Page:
Subdued wages, low crop realisations choke sales
The pangs of slowdown in India’s rural economy — the key growth driver of domestic consuption — are the sharpest for two-wheleler makers who are facing dwindling sales.
Most of the country’s motorcycle manufacturers depend on the rural market to drive sales, but FY15 has been tepid for small towns and cities, leading to pressure on the top line.
India’s largest two-wheeler manufacturer, Hero MotoCorp, saw a 4% year-on-year sales decline in February. The Gurgaon-based company sells half its products in rural areas. In FY15, till February, Hero MotoCorp sales had fallen 15.1 % to 4,84,769 units.
Over the same period, Pune-based Bajaj Auto posted a 27.88% decline in sales to 2,16,077 units.
Honda Motorcycles India has seen sales drop 14.13% between October 2014 and February 2015. Prior data for Honda Motorcycles are not available in publilc domain.
“Around 25-30% of Honda’s motorcycle sales used to come from rural markets. That has taken a hit,” said a Mumbai-based auto analyst with a foreign brokerage. He declined to be identified as he is not authorised to speak to the media.
For Bajaj, its Discover series used to drive 45-50% of total sales. The Discover’s contribution to Bajaj’s overall volumes has come down by half though the Pulsar series has been performing relatively well.
“For the industry to pull back, the rural market has to improve. There are pockets that have been impacted more. In markets such as Bihar, Madhya Pradesh, and particularly in sugarcane growing areas of Uttar Pradesh and Maharashtra, the impact has been more than other rural markets”, a Hero MotoCorp spokesperson said in a email.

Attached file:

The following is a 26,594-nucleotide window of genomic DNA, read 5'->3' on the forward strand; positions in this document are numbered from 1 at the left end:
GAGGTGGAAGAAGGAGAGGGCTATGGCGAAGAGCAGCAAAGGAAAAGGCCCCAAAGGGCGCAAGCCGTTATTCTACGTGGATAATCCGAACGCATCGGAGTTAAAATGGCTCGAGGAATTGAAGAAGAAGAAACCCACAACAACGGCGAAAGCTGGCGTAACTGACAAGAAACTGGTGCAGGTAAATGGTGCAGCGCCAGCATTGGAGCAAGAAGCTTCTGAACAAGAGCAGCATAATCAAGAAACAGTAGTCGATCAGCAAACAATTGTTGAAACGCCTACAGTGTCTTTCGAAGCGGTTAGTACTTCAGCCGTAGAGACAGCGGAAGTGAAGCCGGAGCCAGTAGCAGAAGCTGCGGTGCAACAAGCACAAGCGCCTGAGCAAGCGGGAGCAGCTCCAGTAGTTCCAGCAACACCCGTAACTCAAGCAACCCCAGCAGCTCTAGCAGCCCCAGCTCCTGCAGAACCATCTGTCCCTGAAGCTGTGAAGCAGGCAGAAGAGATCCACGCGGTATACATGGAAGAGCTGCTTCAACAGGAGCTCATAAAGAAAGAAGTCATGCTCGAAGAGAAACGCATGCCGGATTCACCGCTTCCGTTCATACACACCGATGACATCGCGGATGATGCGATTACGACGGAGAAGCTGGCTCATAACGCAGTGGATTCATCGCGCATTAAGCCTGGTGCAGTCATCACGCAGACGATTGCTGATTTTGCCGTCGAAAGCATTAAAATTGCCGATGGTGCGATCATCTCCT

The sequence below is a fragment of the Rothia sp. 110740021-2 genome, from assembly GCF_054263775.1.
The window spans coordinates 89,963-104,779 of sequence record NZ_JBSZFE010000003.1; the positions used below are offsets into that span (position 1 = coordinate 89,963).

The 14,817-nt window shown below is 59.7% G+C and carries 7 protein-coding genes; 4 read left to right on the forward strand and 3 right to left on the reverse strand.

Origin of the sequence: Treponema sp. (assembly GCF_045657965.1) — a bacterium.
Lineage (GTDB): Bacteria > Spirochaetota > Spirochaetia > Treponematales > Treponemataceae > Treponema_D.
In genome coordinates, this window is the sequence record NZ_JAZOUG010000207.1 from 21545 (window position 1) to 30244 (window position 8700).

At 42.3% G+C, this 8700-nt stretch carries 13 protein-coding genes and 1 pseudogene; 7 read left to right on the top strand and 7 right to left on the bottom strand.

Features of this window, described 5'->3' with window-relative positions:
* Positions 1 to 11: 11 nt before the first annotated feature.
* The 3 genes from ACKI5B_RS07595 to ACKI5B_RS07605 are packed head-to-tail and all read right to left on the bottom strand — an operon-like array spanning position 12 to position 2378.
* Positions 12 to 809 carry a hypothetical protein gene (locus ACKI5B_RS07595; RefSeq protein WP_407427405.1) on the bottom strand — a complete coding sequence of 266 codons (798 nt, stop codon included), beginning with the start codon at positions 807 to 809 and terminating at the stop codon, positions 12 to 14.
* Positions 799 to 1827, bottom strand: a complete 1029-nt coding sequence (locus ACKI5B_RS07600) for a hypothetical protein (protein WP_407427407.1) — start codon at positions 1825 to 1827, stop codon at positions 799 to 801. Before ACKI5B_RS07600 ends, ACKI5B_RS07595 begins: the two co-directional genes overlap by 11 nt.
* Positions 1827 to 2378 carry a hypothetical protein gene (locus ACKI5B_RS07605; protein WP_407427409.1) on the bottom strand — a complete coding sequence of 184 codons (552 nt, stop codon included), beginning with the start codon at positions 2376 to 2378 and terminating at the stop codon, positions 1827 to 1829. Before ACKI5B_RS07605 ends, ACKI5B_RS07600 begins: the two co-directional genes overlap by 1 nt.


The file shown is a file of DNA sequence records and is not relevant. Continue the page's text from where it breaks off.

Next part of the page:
Hero MotoCorp has seen double-digit sales growth in other rural areas, such as those in West Bengal, Orissa, Karnataka, Uttarakhand and some parts of Uttar Pradesh. With the onset of the wedding season in April, rural sales are expected to pick up, the spokesperson added.
“Subdued rural wage growth and lower or delayed realisations on Rabi crops have weighed on consumer sentiment in rural regions,” an Axis Capital report issued in February said.
“Furthermore, deficit rainfall (in north and central India) and consequent crop damage have negatively impacted rural demand. This primarily impacts two-wheeler demand given the higher volume shares from rural markets.”
The auto analyst mentioned above said the negligible increase in the minimum support price for sugarcane farmers in Uttar Pradesh, Maharashtra and Madhya Pradesh resulted in a decrease in disposable income, which led to a fall in demand for motorcycles.
Ajay Srinivasan, head of research at Crisil India, says the minimum support price for farmers has risen by 5-6% this year, compared to 10-15% in the past.
“For rural demand to pick up, normal and well distributed monsoons will be critical and government push for infrastructure spending will push up wages, which is instrumental for increase in demand for vehicles”, explained Srinivasan.
Analysts say that rural wages in India grew 15-20% each year over the last four years, but in the last one year wage growth has been reduced to single digit.